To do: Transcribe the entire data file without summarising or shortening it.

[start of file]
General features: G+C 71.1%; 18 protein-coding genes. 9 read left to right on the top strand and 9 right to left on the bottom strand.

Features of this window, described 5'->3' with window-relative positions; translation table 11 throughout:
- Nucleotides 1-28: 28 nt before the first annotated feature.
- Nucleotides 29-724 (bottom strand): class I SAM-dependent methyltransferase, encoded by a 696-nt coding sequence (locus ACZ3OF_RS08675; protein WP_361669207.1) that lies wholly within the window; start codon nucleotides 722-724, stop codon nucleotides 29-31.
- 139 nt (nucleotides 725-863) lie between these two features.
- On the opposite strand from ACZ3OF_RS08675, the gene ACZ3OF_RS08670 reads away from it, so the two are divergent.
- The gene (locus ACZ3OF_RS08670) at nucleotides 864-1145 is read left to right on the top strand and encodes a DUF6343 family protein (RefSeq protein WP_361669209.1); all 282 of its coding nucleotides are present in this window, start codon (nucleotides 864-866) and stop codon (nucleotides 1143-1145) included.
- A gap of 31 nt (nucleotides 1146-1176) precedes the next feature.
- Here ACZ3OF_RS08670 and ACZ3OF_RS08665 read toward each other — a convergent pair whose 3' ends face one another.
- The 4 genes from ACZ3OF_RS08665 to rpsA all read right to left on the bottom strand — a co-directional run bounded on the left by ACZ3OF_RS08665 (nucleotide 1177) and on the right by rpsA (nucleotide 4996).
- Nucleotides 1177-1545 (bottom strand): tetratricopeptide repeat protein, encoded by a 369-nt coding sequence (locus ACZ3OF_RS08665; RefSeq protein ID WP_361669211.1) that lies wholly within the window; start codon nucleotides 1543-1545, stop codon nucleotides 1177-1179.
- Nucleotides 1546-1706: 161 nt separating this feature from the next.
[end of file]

General features: G+C 71.1%; 18 protein-coding genes. 9 read left to right on the top strand and 9 right to left on the bottom strand.

Features of this window, described 5'->3' with window-relative positions; translation table 11 throughout:
- Nucleotides 1-28: 28 nt before the first annotated feature.
- Nucleotides 29-724 (bottom strand): class I SAM-dependent methyltransferase, encoded by a 696-nt coding sequence (locus ACZ3OF_RS08675; protein WP_361669207.1) that lies wholly within the window; start codon nucleotides 722-724, stop codon nucleotides 29-31.
- 139 nt (nucleotides 725-863) lie between these two features.
- On the opposite strand from ACZ3OF_RS08675, the gene ACZ3OF_RS08670 reads away from it, so the two are divergent.
- The gene (locus ACZ3OF_RS08670) at nucleotides 864-1145 is read left to right on the top strand and encodes a DUF6343 family protein (RefSeq protein WP_361669209.1); all 282 of its coding nucleotides are present in this window, start codon (nucleotides 864-866) and stop codon (nucleotides 1143-1145) included.
- A gap of 31 nt (nucleotides 1146-1176) precedes the next feature.
- Here ACZ3OF_RS08670 and ACZ3OF_RS08665 read toward each other — a convergent pair whose 3' ends face one another.
- The 4 genes from ACZ3OF_RS08665 to rpsA all read right to left on the bottom strand — a co-directional run bounded on the left by ACZ3OF_RS08665 (nucleotide 1177) and on the right by rpsA (nucleotide 4996).
- Nucleotides 1177-1545 (bottom strand): tetratricopeptide repeat protein, encoded by a 369-nt coding sequence (locus ACZ3OF_RS08665; RefSeq protein ID WP_361669211.1) that lies wholly within the window; start codon nucleotides 1543-1545, stop codon nucleotides 1177-1179.
- Nucleotides 1546-1706: 161 nt separating this feature from the next.